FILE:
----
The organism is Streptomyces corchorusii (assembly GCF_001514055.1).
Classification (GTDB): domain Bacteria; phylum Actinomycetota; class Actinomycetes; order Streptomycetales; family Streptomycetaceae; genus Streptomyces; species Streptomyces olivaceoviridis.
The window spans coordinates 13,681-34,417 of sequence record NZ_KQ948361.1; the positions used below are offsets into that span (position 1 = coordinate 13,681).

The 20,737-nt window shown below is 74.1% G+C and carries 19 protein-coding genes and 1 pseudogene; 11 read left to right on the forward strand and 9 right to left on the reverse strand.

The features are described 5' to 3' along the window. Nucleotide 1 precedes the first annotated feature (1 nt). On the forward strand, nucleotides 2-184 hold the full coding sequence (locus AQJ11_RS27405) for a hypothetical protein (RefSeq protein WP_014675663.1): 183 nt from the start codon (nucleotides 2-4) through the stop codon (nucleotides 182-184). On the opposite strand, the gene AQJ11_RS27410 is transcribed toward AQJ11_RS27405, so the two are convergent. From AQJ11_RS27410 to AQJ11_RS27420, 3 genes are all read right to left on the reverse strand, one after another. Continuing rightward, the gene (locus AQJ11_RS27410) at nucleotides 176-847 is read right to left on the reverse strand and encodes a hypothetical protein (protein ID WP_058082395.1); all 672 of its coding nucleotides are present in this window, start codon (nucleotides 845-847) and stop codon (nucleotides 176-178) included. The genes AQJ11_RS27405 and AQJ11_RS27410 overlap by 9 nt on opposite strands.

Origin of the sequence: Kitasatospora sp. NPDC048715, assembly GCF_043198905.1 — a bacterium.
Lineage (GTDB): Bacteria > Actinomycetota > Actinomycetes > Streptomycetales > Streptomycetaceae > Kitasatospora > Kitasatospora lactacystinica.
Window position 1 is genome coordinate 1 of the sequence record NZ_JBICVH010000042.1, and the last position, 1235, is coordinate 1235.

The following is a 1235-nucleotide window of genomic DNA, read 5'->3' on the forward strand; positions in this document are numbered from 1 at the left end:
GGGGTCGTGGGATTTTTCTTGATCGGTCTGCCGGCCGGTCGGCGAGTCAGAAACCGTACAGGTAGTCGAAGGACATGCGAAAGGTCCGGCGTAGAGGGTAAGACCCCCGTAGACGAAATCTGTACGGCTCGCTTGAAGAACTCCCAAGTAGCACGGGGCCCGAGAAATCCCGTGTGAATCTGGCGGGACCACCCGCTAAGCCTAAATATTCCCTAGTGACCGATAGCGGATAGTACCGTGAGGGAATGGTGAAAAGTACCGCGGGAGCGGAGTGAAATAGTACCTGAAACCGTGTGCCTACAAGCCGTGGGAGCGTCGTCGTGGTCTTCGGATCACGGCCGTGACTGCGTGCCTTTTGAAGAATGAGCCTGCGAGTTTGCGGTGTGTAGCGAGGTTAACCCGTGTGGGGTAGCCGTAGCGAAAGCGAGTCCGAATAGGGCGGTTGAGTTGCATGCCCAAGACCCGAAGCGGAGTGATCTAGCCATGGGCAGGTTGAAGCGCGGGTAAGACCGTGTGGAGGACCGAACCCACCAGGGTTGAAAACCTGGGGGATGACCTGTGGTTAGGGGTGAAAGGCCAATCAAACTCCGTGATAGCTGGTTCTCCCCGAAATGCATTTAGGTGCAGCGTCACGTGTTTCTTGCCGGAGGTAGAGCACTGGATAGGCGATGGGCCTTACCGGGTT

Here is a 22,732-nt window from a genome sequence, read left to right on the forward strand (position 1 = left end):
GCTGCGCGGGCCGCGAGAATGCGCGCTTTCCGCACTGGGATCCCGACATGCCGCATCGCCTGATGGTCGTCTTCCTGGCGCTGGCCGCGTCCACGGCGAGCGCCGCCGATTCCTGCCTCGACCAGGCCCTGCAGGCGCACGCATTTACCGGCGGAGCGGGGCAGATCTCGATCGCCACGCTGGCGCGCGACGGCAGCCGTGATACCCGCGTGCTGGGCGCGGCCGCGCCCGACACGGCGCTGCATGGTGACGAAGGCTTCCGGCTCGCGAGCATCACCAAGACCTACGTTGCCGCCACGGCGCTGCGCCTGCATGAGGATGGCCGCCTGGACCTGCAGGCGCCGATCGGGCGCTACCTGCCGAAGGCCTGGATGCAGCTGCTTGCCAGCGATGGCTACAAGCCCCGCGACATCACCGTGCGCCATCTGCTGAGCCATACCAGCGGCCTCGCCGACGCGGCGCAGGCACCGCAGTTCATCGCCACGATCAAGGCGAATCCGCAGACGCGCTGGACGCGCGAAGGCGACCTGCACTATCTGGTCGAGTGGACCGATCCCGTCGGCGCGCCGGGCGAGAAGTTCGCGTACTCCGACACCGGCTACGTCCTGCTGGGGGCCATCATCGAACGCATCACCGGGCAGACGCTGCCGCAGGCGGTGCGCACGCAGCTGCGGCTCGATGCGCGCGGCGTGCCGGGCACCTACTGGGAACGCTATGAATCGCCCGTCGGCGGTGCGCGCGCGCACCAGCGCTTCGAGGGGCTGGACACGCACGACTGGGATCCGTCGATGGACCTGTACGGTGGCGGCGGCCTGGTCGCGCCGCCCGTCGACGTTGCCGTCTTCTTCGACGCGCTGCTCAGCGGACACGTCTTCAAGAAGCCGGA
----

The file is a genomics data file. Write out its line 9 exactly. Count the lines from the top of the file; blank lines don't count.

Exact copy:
The following is a 1235-nucleotide window of genomic DNA, read 5'->3' on the forward strand; positions in this document are numbered from 1 at the left end: